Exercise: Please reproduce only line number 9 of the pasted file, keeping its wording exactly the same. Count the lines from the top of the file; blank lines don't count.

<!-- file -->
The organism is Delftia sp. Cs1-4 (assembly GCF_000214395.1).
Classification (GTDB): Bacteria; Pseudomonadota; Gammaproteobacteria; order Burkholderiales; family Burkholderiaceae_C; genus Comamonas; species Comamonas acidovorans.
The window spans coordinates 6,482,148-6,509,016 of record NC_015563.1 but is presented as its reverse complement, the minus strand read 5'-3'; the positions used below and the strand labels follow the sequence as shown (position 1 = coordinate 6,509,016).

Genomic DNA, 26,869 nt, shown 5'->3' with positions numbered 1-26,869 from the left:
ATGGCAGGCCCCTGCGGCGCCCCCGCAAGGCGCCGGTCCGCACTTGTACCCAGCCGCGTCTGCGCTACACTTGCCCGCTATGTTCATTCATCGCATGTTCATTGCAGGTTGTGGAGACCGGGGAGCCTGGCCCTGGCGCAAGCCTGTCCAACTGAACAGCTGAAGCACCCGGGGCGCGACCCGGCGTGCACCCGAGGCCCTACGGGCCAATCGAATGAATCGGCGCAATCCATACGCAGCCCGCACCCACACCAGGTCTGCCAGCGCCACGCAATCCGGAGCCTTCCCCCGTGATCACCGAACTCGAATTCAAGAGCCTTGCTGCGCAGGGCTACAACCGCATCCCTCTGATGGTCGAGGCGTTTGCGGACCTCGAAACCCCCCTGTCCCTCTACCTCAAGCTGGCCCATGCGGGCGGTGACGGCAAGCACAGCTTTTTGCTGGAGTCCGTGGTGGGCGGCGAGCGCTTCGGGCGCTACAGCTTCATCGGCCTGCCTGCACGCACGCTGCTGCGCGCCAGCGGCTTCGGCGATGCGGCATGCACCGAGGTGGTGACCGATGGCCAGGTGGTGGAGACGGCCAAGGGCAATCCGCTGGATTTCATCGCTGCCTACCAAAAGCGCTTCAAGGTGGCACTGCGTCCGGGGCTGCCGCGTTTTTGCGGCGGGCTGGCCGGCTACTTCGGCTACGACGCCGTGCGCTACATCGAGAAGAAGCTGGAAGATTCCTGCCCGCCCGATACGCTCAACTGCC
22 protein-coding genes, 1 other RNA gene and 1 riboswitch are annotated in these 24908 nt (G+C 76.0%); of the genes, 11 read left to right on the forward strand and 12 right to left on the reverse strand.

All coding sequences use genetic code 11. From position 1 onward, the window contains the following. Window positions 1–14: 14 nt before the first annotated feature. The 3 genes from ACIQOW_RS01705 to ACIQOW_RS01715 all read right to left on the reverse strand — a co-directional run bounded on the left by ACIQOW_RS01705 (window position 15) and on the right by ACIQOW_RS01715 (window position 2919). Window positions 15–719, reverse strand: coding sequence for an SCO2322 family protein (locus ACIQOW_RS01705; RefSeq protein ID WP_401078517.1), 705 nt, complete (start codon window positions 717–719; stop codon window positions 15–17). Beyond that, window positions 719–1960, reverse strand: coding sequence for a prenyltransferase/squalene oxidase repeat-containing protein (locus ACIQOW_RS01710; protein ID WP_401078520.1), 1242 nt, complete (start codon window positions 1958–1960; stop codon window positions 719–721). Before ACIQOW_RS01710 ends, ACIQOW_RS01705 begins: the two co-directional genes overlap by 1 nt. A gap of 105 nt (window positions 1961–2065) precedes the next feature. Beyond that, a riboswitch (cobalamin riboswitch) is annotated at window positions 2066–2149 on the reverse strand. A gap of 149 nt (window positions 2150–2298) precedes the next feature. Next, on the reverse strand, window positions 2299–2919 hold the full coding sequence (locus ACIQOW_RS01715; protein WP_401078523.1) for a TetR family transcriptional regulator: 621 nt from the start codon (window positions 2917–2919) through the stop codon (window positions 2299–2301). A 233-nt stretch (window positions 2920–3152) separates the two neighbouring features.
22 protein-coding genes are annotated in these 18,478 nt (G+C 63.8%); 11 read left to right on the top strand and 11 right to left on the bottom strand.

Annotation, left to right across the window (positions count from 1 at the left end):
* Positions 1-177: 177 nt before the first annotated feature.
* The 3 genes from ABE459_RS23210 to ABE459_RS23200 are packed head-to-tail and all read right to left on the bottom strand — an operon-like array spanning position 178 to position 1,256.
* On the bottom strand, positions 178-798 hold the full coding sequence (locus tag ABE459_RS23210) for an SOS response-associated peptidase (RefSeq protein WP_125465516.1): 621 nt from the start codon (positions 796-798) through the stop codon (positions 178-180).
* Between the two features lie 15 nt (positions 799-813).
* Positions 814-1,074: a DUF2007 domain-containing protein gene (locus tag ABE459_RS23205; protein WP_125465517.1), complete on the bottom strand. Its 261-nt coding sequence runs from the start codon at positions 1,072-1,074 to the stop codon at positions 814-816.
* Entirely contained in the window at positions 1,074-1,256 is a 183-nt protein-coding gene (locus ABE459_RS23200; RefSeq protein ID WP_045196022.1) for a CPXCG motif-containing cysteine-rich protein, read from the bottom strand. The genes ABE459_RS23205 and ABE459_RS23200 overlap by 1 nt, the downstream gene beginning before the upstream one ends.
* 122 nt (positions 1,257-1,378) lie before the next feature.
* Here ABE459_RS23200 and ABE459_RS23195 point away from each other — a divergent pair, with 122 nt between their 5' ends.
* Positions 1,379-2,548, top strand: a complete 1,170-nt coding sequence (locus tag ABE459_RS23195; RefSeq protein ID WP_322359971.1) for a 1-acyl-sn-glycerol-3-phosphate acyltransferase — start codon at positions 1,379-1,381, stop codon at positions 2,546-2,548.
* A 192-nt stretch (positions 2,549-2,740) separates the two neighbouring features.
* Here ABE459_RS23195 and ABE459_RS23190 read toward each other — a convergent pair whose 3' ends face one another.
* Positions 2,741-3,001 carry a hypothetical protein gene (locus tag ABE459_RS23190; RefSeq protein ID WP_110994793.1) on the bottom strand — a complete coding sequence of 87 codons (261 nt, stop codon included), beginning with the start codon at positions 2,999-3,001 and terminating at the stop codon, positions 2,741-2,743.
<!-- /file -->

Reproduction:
Annotation, left to right across the window (positions count from 1 at the left end):